Setting up quickly in the dark we first found a reasonable foreground which helps composition and started to set the timer for a long exposure. I already knew that the moon wouldn't be a problem as it was new, so no extra light pollution from the source. But after about 15 mins we could see the cloud building over the Pennines and with a strong wind the cloud was over us and obscured the stars. The following night was similar in every way, even though the weather forecast again said it would be clear skies.
This week it again promised clear skies on both the MET and BBC weather forecasts, so this time I thought I would give the Chesterfield area a try, but on arrival a blanket of cloud hid the stars and even the moon for large periods, which was nearly a full moon. Not the best time to be out photographing but I needed to get out. By 10 pm the clouds had departed and clear skies at last appeared but trying to find a sheltered spot away from traffic was difficult around Chesterfield so i headed back to Coal Aston on the outskirts of Sheffield.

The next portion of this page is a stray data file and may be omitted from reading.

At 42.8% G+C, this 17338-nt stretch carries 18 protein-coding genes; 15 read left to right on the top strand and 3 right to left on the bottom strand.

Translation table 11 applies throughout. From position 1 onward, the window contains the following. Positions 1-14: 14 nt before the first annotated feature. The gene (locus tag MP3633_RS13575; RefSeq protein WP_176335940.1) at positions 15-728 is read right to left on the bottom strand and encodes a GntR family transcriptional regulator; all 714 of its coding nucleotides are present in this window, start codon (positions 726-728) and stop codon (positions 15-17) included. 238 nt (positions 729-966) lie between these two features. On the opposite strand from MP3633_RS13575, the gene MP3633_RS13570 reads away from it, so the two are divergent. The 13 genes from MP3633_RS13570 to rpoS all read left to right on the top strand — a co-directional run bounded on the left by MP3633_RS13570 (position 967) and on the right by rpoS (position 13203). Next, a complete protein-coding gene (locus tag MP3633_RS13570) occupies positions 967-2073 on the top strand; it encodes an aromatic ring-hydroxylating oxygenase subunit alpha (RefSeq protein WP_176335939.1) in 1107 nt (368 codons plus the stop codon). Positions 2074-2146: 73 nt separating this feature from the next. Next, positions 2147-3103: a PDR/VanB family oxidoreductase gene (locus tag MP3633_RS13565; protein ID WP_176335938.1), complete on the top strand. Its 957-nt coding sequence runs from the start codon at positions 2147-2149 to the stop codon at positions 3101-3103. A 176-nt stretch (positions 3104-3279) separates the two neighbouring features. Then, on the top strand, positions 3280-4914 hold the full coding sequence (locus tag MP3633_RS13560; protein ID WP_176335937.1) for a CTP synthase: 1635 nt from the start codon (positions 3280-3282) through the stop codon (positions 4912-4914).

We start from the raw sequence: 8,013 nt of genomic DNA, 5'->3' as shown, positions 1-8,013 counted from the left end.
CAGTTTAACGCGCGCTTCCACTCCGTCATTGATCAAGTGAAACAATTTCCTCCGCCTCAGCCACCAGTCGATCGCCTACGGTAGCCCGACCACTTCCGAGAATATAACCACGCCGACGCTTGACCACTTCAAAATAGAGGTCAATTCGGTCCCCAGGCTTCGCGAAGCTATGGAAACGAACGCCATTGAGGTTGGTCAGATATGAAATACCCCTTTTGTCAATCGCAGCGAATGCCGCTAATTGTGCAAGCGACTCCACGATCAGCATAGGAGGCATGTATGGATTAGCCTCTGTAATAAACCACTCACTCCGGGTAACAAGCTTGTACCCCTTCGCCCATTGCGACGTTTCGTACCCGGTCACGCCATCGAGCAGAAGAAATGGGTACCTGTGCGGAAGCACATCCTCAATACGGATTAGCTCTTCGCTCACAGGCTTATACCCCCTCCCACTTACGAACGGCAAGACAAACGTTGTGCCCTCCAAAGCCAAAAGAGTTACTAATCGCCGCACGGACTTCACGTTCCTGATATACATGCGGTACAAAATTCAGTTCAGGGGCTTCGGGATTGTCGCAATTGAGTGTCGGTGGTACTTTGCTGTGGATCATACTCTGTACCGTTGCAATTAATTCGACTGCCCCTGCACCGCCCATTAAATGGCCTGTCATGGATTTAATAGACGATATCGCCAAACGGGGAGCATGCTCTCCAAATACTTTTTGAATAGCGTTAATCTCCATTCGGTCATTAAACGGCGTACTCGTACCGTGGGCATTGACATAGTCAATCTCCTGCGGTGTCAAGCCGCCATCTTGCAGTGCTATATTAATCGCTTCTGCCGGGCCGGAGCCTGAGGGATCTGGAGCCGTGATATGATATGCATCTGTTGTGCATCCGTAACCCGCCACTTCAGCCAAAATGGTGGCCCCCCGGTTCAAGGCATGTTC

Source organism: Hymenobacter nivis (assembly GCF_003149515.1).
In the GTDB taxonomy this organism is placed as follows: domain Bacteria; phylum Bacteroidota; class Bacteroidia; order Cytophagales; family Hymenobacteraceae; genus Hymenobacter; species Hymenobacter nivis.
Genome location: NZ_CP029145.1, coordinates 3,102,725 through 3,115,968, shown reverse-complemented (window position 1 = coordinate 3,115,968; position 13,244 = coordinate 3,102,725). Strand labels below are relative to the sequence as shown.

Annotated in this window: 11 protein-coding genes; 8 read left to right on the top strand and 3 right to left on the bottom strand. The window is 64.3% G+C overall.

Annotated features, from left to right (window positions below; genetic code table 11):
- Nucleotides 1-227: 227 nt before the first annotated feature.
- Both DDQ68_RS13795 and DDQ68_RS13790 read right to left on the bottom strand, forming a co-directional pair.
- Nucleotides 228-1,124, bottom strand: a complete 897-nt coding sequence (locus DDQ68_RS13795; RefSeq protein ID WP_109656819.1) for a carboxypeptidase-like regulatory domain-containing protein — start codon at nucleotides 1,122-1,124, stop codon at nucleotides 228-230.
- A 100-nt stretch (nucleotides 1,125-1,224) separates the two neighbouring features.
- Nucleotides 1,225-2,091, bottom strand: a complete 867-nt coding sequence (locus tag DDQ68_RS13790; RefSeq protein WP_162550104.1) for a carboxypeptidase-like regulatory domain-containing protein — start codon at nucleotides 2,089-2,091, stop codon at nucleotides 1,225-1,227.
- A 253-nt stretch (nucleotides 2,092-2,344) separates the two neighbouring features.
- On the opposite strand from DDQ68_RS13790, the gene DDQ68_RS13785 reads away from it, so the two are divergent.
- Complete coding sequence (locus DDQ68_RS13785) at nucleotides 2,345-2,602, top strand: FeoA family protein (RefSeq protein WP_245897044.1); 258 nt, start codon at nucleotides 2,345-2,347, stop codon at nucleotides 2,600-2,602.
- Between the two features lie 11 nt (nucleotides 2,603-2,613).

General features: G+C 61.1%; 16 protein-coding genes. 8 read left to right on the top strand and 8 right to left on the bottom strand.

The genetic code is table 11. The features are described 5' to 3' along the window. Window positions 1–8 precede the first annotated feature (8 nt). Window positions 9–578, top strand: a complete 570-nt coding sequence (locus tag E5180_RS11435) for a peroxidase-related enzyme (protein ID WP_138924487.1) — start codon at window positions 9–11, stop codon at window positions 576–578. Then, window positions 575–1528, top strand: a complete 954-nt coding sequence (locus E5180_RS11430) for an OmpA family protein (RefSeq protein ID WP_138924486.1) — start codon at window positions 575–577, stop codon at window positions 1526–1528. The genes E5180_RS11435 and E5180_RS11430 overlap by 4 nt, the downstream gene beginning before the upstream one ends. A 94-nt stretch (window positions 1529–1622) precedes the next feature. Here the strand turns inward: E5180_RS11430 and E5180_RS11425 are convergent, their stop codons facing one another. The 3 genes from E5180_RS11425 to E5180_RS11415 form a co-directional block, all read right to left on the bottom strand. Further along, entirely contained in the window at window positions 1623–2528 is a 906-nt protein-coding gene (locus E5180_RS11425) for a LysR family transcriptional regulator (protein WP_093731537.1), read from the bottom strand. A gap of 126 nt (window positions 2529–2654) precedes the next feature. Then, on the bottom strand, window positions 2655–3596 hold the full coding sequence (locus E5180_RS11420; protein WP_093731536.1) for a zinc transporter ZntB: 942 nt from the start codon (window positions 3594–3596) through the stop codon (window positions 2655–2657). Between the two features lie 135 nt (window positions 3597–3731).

With the moon acting as a search light it made all the stars very subdued and even the plough was difficult to make out. So I gave up and will wait for another clear night. Only 6 clear nights (according to weather forecasts) have been evident in 7 weeks so far.
I will look for other dark sites, it is a big problem even going out into Derbyshire which is one of my favorite destinations as the glow is evident on all the photos.I intend to go out East next time and will look on Google maps for a location
The problem in Shetland is more to do with the wind than the light pollution, with vast areas that are not near cities, in fact any away from Lerwick, Scalloway, Voe, Sandwick would be ideal and these have low populations so less light pollution.